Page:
So God created the great creatures of the sea and every living thing with which the water teems and that moves about in it, according to their kinds, and every winged bird according to its kind. And God saw that it was good. Genesis 1:21
Beluga whales (Delphinapterus leucas), along with the narwhal, are one of the smallest species of whales. Belugas are known as “canaries of the sea” because of their frequent, high-pitched twitters.
Calves are usually born grey and turn to dark grey or blue-grey in one month. They gain their unique white coloration at the age of seven in the case of females and nine in the case of males.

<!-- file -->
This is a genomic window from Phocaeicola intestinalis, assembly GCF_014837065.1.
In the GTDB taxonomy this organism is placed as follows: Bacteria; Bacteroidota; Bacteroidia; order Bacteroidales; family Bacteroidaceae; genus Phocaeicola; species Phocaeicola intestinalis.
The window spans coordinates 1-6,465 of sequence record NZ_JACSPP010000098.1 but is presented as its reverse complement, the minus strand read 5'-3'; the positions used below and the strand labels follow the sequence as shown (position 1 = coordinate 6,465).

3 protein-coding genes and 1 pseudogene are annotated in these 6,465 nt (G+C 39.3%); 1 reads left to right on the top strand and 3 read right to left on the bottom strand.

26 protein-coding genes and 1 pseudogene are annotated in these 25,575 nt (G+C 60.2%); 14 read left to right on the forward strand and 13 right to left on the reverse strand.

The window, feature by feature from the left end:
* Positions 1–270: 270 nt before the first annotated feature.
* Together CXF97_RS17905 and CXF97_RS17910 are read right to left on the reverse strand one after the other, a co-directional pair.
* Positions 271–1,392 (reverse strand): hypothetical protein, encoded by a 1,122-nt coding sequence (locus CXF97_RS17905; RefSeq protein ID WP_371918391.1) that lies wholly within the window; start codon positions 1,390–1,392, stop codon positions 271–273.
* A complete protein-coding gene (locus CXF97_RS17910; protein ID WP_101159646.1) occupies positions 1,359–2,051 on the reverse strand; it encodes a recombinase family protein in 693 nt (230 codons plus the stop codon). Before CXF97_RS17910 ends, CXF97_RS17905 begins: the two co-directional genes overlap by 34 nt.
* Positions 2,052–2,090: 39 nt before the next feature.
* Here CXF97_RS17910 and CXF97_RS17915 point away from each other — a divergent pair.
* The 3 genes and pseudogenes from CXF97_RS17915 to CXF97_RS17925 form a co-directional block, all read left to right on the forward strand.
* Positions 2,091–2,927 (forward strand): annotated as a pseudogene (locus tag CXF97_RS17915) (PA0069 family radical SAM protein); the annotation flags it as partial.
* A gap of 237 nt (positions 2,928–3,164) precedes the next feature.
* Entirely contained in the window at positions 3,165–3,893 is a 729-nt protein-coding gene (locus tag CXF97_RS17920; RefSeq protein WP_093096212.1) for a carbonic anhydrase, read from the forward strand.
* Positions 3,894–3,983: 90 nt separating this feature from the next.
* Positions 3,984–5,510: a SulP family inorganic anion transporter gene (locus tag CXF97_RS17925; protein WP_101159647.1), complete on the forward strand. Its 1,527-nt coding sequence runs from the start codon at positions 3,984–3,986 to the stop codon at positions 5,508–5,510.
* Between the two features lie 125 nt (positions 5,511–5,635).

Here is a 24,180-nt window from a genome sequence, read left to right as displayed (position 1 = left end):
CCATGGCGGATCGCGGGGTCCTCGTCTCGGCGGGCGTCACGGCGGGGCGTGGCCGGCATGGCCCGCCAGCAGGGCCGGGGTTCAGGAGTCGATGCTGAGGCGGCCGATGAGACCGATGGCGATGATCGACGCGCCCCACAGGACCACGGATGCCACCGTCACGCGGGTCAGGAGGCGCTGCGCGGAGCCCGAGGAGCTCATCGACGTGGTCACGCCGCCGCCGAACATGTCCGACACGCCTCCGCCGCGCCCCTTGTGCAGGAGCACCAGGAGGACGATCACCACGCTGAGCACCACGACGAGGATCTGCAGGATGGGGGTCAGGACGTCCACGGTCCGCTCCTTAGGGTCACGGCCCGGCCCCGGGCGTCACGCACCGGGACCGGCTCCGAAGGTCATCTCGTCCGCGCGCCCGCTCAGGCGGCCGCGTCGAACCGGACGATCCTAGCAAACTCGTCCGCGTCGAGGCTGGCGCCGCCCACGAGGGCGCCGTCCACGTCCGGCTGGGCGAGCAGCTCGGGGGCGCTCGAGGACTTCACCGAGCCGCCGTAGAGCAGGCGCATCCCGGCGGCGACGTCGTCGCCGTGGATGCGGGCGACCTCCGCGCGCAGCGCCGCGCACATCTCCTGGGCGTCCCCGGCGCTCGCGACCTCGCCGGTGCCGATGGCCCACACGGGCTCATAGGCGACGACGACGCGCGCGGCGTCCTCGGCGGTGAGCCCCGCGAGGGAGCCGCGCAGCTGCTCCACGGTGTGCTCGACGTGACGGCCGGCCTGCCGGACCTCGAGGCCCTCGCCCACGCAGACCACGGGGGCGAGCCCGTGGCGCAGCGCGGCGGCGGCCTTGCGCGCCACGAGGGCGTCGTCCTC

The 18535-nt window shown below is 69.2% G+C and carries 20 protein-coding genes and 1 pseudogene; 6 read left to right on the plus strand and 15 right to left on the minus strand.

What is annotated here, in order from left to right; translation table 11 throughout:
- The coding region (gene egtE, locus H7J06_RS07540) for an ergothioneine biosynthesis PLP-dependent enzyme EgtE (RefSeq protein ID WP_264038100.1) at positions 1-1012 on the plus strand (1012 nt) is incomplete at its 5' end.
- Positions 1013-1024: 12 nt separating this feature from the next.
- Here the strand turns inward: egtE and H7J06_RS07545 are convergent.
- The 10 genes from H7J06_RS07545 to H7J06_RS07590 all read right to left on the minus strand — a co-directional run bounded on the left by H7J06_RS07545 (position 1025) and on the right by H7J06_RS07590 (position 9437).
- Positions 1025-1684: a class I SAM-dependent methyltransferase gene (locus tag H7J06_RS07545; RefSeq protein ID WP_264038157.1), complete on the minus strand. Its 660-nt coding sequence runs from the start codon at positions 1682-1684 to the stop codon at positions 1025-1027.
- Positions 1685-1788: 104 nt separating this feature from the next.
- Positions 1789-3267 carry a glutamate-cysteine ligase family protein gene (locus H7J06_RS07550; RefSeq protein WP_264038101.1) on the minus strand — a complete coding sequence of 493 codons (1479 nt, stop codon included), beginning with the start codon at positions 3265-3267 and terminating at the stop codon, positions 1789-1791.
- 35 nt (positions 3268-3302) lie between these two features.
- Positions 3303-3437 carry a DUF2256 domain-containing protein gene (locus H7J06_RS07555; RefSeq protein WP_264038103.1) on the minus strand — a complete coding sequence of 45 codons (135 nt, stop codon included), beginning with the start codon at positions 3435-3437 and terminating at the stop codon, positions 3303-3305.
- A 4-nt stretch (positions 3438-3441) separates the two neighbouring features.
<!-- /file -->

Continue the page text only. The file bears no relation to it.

These white whales are toothed cetaceans and can grow between 4 to 6.1 meters (13 and 20 feet) in length and weigh between 2,000 and 3,000 pounds (907 to 1,361 kilograms). They have rounded foreheads that contain an organ used for echolocation called a “melon.”
They lack dorsal fins, which enable them to swim easily under floating ice. They also communicate through clicks, whistles, clangs, and squeaks and mimic sounds. They are highly sociable and live together in small groups known as pods, with an average of 10 members.
Belugas often expel big bursts of bubbles through their blowholes when they are startled, or in a spirit of companionship, or use it as a toy by swatting to change the bubble shapes and swimming through them.
Listen to the diverse and frequent vocalizations of the Beluga Whale, which uses them for echolocation and communicating with other individuals.